In our paper, we offer a natural resolution for a long-standing paradox in diffusion. We show that the growth rate of the diffusion zone (reaction layer) should not go to infinity with decreasing time (as 1t), just because the diffusion permeability of the interface is finite. Expression for the changeover thickness X* between the linear and parabolic regimes of the interface shift in phase separating binary A(B) systems is derived in the framework of a deterministic atomistic model for diffusion. X* lies typically between 0.01 and 300 nm, depending on the composition dependence of the diffusion coefficient and the phase separation tendency of the alloy. While in ideal binary alloys with composition independent diffusivity, the deviation from the parabolic law practically cannot be observed, in real systems (where the diffusion coefficient can change several orders of magnitude with the composition), measurable deviations are expected as it was experimentally observed very recently in the NiCu and AuNi systems. We also offer an atomistic explanation for the phenomenological interface transfer coefficient K. It measures the finite interface permeability (proportional to the jump frequency across the interface) and thus it controls the shift of the interface at short times (diffusion distances). Although it is almost exclusively accepted in the literature that linear growth kinetics are the result of interface reaction control, our results suggest that the linear or nonparabolic growth of a reaction layer on the nanoscale cannot be automatically interpreted by an interface reaction.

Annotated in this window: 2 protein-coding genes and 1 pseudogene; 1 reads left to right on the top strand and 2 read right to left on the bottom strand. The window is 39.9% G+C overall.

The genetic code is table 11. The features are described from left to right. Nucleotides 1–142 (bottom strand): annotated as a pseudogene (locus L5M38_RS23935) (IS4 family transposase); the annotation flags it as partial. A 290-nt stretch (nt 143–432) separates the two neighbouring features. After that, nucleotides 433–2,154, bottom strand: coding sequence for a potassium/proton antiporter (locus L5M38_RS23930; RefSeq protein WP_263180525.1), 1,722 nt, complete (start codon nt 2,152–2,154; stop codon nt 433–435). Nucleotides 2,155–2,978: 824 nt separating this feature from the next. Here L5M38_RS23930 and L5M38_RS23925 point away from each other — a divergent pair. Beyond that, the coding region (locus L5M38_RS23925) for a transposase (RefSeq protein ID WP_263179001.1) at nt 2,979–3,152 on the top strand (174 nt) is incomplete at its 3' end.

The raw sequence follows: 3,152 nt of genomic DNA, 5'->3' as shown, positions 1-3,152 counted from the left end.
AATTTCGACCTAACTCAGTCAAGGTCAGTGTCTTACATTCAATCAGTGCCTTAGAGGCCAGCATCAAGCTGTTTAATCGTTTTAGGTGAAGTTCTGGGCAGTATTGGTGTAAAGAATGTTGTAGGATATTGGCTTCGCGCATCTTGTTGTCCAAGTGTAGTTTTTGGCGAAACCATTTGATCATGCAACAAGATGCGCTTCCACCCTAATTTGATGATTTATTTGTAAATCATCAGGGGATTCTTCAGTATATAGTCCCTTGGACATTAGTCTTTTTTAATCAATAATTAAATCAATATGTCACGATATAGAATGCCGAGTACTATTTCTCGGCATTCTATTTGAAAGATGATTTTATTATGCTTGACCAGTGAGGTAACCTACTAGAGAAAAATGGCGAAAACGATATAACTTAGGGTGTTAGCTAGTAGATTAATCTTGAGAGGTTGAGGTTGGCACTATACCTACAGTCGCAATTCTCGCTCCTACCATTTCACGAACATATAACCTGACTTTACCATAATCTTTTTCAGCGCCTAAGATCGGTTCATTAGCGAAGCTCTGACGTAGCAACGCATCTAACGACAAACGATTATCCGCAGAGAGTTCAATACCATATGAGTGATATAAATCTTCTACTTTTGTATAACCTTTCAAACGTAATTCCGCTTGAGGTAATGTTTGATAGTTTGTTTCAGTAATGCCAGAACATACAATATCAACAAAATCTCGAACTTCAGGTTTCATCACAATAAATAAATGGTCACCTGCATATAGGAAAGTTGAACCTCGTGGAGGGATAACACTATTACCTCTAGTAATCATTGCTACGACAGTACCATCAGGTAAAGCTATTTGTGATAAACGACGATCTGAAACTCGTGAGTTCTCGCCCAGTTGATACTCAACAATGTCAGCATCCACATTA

|Journal||Physical Review B - Condensed Matter and Materials Physics|
|Publication status||Published - Feb 27 2006|
ASJC Scopus subject areas
- Electronic, Optical and Magnetic Materials
- Condensed Matter Physics